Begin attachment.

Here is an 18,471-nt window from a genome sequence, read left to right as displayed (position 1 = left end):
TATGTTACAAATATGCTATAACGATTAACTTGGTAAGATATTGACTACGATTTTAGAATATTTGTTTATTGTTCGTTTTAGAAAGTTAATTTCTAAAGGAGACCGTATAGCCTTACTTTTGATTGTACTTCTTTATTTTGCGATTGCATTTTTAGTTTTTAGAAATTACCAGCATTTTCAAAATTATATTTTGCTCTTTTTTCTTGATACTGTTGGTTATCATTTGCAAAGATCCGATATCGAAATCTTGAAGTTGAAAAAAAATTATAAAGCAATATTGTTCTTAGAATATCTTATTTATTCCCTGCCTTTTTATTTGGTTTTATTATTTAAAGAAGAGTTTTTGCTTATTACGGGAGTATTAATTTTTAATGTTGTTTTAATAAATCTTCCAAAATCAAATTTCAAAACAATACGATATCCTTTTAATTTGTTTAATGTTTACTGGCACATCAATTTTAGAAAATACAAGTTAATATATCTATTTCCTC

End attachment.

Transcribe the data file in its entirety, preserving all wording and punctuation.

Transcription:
Here is an 18,471-nt window from a genome sequence, read left to right as displayed (position 1 = left end):
TATGTTACAAATATGCTATAACGATTAACTTGGTAAGATATTGACTACGATTTTAGAATATTTGTTTATTGTTCGTTTTAGAAAGTTAATTTCTAAAGGAGACCGTATAGCCTTACTTTTGATTGTACTTCTTTATTTTGCGATTGCATTTTTAGTTTTTAGAAATTACCAGCATTTTCAAAATTATATTTTGCTCTTTTTTCTTGATACTGTTGGTTATCATTTGCAAAGATCCGATATCGAAATCTTGAAGTTGAAAAAAAATTATAAAGCAATATTGTTCTTAGAATATCTTATTTATTCCCTGCCTTTTTATTTGGTTTTATTATTTAAAGAAGAGTTTTTGCTTATTACGGGAGTATTAATTTTTAATGTTGTTTTAATAAATCTTCCAAAATCAAATTTCAAAACAATACGATATCCTTTTAATTTGTTTAATGTTTACTGGCACATCAATTTTAGAAAATACAAGTTAATATATCTATTTCCTC